"I think we're definitely a different team than we were back in September," tight end Chris Baker said. "We have a better feel of our own identity as far as what we're trying to get done. We're definitely a different team now."
"It was a low point in that game and in the season," right guard Brandon Moore said of the second-quarter sequence in which three straight runs by Thomas Jones were stuffed after the Jets had a first-and-goal at the New England 3. The Jets were forced to settle for a field goal en route to a 19-10 defeat.
"We take pride in the goal-line" said Moore, who added that the failure to score in that situation has "definitely driven us in other opportunities throughout the year."
The failure of Jones and the Jets to get into the end zone back in Week 2 was particularly frustrating because it continued a negative storyline from the 2007 season, when Jones was limited to one rushing touchdown, the lowest total of his NFL career.
But it wasn't a foreshadowing, as Jones now leads the AFC with 750 yards rushing. With 4.7 yards per carry, he is averaging over a yard more than he did last season, when he averaged 3.6. And with seven regular-season games left, he has eight rushing touchdowns, one shy of his career high with Chicago in 2005.
"I think we have a better feel of what we're trying to get done as a unit," Baker said of the offense. "Hopefully we can continue to build on it."
The seventh-year tight end mentioned the offensive line, himself, fullback Tony Richardson and wideouts Laveranues Coles and Jerricho Cotchery and said, "With the guys that we have we should be able to run the ball against anybody. I think (our) offense is built to run the ball no matter who we're going against."
Even the Patriots, who have been the Jets' perennial nemesis. But New England hasn't been very stout against the run this season, with those three plays being a notable exception. The Jets rushed for 104 yards at 5.0 yards per carry against New England in September, and the Patriots are allowing 4.1 yards per carry this season.
"It's a must-win, the way we look at it," Baker said, "to take control of the division."
Cornerback Darrelle Revis believes the Jets have made strides on defense as well since that warm day at the Meadowlands.
"(In) Week 2, it was horrible," he said. "Now, things are clicking. Guys are feeding into the system. There are a lot of changes that go on week-in and week-out of how we want to play teams. Guys are really studying and getting in their playbooks and focusing and we're making plays."
Kicking Game On Track
--K Jay Feely enjoyed a huge day Sunday, making all four of his field-goal attempts, including a 55-yarder just before halftime, tying a team record also held by Pat Leahy and John Hall. It also tied a career-longest for Feely.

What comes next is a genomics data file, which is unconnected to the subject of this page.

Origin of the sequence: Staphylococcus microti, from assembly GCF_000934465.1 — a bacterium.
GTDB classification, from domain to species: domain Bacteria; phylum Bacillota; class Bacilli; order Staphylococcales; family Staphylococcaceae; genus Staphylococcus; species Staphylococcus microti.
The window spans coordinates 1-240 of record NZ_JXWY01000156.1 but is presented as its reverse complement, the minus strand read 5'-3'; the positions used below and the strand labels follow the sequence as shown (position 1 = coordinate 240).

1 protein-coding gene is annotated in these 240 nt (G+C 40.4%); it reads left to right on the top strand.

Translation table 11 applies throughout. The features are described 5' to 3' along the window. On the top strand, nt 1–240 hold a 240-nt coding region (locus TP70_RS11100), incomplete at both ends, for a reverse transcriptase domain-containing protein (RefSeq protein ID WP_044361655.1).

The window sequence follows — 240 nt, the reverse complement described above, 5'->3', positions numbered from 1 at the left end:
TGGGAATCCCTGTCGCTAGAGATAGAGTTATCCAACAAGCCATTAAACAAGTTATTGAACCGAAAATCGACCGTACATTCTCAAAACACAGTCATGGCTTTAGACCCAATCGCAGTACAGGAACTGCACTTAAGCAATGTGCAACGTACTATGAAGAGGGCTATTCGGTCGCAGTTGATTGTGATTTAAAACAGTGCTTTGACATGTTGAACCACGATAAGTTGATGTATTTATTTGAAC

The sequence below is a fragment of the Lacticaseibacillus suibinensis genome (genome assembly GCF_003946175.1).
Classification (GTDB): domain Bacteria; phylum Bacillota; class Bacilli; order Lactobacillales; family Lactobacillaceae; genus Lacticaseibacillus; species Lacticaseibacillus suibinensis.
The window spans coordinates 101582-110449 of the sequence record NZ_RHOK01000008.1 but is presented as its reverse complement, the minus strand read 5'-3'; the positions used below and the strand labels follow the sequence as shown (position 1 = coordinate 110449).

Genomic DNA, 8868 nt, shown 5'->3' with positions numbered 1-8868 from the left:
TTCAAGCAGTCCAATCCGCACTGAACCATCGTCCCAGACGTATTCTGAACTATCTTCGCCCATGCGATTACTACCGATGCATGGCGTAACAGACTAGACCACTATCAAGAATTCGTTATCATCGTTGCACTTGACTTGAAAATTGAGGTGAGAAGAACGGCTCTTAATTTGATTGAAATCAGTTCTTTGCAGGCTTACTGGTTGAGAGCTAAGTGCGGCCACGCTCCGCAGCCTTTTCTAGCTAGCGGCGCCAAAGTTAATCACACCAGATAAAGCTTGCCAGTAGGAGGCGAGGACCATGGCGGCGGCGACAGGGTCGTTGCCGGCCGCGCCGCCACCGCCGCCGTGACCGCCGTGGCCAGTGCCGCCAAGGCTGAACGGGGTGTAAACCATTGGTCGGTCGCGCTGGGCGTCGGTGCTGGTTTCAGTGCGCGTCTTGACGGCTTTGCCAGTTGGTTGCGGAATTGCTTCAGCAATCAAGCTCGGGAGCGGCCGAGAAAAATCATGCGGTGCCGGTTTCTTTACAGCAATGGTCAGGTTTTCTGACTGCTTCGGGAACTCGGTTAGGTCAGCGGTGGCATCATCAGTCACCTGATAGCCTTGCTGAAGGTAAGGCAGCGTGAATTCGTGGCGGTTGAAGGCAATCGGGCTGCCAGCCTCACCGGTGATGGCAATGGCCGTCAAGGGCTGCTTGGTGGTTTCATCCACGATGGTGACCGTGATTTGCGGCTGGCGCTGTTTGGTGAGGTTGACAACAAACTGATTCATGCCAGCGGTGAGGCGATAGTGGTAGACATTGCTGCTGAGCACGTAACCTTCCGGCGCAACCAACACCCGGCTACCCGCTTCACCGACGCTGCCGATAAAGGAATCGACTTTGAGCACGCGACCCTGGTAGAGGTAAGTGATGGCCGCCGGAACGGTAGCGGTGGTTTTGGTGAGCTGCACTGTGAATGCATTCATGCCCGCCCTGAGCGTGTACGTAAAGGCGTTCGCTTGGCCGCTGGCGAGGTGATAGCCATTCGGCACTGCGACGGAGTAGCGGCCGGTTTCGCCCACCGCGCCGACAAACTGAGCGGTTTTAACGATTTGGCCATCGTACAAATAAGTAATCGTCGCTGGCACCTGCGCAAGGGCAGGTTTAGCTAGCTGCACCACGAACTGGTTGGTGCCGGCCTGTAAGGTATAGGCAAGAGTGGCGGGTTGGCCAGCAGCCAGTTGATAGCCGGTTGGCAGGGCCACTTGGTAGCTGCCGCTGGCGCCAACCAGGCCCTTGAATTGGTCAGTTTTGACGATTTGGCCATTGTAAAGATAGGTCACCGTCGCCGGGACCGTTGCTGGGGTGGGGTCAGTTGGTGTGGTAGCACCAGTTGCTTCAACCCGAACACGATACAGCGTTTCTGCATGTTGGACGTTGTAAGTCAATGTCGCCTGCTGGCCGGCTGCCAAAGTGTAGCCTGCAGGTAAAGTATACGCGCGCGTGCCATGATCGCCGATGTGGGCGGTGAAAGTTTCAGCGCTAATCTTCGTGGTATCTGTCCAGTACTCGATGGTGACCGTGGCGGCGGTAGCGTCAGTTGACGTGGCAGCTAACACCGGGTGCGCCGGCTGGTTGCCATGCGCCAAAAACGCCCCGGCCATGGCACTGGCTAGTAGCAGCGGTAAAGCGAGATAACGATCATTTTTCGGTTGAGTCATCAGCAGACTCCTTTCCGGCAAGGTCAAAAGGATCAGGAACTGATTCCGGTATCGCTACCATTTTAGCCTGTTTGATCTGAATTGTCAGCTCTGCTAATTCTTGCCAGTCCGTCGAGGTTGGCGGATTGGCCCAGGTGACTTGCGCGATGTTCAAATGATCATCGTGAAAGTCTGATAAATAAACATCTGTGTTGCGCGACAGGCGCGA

Yet he didn't know until Friday that he'd be active for the game. Regular kicker Mike Nugent, out since opening day with a thigh injury, returned to practice the week before the St. Louis game and the two kickers ended daily practice with a kicking contest.
"It hasn't been nerve-racking," Feely said of the contest. "It's fun to compete. It's not something that you usually do during the middle of the season. The team had even more fun with it than Mike and I did because we were having a kick-off at the end of each practice. They were giving us each a hard time. ... You just have to try to do your best and be ready and be prepared."
Eric Mangini declined Monday to say whether Nugent or Feely would kick at New England on Thursday.
Turnover Problem Solved
--The Jets' problems garnering takeaways have disappeared this season whenever they face the NFC West. In a 56-35 win over Arizona on Sept. 28, they forced seven turnovers. They had five takeaways against St. Louis, leading to 27 points. They've forced six turnovers in the other seven games.
Included in Sunday's tally was Calvin Pace's 50-yard fumble return after blitzing safety Abram Elam's strip sack of Marc Bulger. "I thought it wasn't going to happen, or that it was a dream," sixth-year linebacker Pace said of his first NFL touchdown. "I heard the crowd roaring. I saw the end zone, and I was slow getting there, but I finally made it."
Also included was safety Kerry Rhodes' long-awaited first interception of the season. He also had a fumble recovery and an acrobatic deflection to set up Hank Poteat's pick.
"I wish I could say I was trying to tip it to Hank," Rhodes noted, "but I can't say that."
The Law Is In Town
--Veteran CB Ty Law has agreed to terms with the Jets on a one-year deal. Law also played for the Jets in 2005, when he had 10 interceptions, the third-most in team history in a single season. He played for New England from 1995-2004. Jets coach Eric Mangini coached the New England secondary from 2000-04.
Law, a five-time Pro Bowl corner, sat out the first nine games of the season as a free agent after being released by Kansas City last winter.
"This is going to be different playing Thursday night against the Patriots, matching up against my former team and the players I'm used to practicing against," Law told the NFL Network, adding that he expects to be used at both cornerback and safety.
Law, 34, has 52 career interceptions, more than any active NFL player. The Jets have been looking for help in the secondary. Third-year player Drew Coleman has struggled at covering slot receivers and rookie cornerback Dwight Lowery has been picked on recently by opponents.
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